A new breed of Asian filmmakers emerges in the third edition of the Asian Next Wave (ANW), a section of the coming QCinema International Film Festival (QCinema).
The works of promising Asian directors who have less than three feature films to their names, will be showcased from October 21 to 30, 2018, at Gateway Mall (Cineplex 10); Robinsons Galleria (Robinsons Movieworld); and Ayala Malls Cinema in Trinoma and U.P. Town Center.
In “A Land Imagined,” director Siew Hua Yeo focuses on social realism. It tells the story of a lonely construction worker from China who goes missing at a Singapore land reclamation site and a sleepless police investigator who needs to uncover the truth behind the disappearance.
The neo-noir became the first film from Singapore to win at the Locarno. At the 71st Locarno International Film Festival, it acquired the Golden Leopard, the festival’s most prestigious award.
The superb visuals of “Long Day’s Journey Into Night”, coupled by a compelling noir love story, gives Bi Gan’s sophomore feature a worthy spot in the ANW competition.
The film tells the story of Luo Hongwu (Huang Jue), a man who returns to his hometown in search of his long-lost love, Wan Qiwen (Tang Wei). He recalls the summer he spent with her twenty years ago.
The International Cinephile Society awarded Bi Gan a special prize at the ICS Cannes Award 2018 for this groundbreaking work.
Writer-director Anucha Boonyawatana depicts the fragility of life and the inescapable path towards death with her Thai film, “Malila: The Farewell Flower.”
It spotlights the story of Shane (Sukollawat Kanarot) and Pitch (Anuchit Sapanpong), two male lovers reviving their old romance through the creation of a traditional Thai ornament made of intertwined leaves and flowers symbolizing love and virtue.
Both the incredible storytelling of Boonyawatana and the enigmatic performance of Kanarot helped them garner the Asian Film Award for Best Actor and Best Director respectively at the 2017 Singapore International Film Festival.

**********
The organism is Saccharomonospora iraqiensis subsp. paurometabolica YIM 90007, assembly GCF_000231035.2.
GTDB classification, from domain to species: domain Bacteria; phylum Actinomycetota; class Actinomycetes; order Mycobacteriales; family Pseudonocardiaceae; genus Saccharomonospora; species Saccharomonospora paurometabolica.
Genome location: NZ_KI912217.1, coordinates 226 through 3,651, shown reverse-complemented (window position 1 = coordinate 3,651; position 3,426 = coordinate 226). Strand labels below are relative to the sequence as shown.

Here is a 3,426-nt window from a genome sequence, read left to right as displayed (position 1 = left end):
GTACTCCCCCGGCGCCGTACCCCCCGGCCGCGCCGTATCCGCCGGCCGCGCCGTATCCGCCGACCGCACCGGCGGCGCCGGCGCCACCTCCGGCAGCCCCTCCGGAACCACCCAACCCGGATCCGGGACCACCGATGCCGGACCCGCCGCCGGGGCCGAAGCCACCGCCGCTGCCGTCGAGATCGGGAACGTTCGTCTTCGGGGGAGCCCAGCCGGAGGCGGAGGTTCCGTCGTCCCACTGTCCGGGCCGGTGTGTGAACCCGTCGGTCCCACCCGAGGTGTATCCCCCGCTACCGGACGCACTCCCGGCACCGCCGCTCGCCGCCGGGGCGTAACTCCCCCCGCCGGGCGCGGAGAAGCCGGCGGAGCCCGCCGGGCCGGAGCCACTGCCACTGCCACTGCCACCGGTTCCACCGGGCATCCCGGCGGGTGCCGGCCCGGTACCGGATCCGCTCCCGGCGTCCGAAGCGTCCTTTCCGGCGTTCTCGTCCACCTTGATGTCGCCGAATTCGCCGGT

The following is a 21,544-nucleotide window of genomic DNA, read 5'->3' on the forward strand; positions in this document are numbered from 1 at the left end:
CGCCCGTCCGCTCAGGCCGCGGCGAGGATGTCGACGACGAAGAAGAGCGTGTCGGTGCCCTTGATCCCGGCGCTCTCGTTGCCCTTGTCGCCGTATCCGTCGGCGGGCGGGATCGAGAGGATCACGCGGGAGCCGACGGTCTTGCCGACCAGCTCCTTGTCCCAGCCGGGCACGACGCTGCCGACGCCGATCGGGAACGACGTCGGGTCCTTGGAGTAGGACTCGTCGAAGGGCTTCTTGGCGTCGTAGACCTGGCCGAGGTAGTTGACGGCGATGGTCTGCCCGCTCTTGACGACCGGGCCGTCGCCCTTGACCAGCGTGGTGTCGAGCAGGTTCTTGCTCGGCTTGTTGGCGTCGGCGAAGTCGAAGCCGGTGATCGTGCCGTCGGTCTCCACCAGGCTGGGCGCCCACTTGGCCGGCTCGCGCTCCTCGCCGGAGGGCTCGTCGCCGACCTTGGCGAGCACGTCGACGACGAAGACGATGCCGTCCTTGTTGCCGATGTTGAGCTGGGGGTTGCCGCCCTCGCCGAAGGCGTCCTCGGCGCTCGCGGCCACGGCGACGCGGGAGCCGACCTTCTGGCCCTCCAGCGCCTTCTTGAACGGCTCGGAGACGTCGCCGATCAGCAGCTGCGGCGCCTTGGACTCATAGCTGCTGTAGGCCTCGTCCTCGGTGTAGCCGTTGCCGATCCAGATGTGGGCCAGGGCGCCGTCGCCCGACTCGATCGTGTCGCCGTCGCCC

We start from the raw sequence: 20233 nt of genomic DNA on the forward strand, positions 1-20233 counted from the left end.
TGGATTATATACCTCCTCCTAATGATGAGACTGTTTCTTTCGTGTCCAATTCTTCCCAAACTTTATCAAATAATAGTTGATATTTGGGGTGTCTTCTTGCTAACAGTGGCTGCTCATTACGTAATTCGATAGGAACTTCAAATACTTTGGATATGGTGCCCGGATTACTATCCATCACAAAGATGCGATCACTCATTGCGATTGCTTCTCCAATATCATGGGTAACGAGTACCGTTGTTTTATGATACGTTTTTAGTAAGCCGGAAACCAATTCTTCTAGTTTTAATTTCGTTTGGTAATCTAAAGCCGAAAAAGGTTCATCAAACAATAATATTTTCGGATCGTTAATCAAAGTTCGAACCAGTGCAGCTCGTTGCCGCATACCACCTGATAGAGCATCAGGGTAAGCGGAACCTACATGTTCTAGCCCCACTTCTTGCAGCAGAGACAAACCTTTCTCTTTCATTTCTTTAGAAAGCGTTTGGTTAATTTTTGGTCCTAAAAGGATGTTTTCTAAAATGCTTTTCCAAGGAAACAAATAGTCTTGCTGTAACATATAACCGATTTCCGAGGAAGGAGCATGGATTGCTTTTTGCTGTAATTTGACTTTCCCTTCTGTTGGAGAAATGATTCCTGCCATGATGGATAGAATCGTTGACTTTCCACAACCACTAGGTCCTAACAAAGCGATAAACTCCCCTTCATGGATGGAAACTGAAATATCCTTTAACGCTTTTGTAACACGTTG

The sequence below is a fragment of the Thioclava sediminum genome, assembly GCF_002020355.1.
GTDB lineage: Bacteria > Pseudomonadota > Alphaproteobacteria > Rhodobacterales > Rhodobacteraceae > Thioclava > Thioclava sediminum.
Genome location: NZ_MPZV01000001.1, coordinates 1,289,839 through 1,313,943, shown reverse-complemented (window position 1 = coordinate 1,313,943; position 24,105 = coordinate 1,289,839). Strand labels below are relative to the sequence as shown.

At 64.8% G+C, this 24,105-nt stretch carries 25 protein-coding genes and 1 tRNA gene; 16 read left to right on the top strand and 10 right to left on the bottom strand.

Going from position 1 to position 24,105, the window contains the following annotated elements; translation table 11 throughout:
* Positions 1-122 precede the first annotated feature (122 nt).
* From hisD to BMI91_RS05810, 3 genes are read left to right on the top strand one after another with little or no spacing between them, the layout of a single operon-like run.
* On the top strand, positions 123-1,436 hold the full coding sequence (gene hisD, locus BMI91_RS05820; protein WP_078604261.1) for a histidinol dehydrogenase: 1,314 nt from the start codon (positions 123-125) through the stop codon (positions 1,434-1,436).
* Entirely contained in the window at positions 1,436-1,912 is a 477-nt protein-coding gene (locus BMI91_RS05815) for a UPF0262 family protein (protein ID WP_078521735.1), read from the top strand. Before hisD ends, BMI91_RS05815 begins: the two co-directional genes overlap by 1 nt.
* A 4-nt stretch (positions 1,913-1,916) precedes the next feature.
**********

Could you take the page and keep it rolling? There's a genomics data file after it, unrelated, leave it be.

A new voice in Taiwanese cinema, Huang Hsin-yao makes his feature film directorial debut in “The Great Buddha+.” An expansion on his short film “The Great Buddha,” it tells the story of a night security guard of a Buddha statue factory and a recyclables collector who stumble on unsavory videos of the factory’s owner.
His inventive approach to dark comedy, hinted at voyeurism, won him the New Talent Award at the 2017 Hong Kong Asian Film Festival and the NETPAC Award at the 2017 Toronto International Film Festival.
In “The Seen and Unseen,” Kamila Andini makes her directorial film debut focusing on Balinese mythology. The Indonesian film shares the mesmerizing story of a young girl seeking out different ways to cope with the death of her twin brother.
Andini took home the Grand Prize at Tokyo FILMeX 2017 and also won the Best Youth Feature Film Award at the Asia Pacific Screen Awards 2017.
Director Ashleigh Mayfair makes her mark in Vietnamese cinema with the release of her feature debut film, “The Third Wife.”
The seductive yet harrowing film explores the realities of late-19th century Vietnam and the harsh realities of child marriages. Mayfair tells the story of May, a 14-year-old girl ready to enter a marriage to a wealthy landowner and become a wife, propelling her journey from childhood to motherhood in an instant.
“The Third Wife” won the NETPAC award at the 2018 Toronto International Film Festival.
QCinema welcomes block screenings. Email email@example.com for more details.
Visit qcinema.ph/asian-next-wave for more details.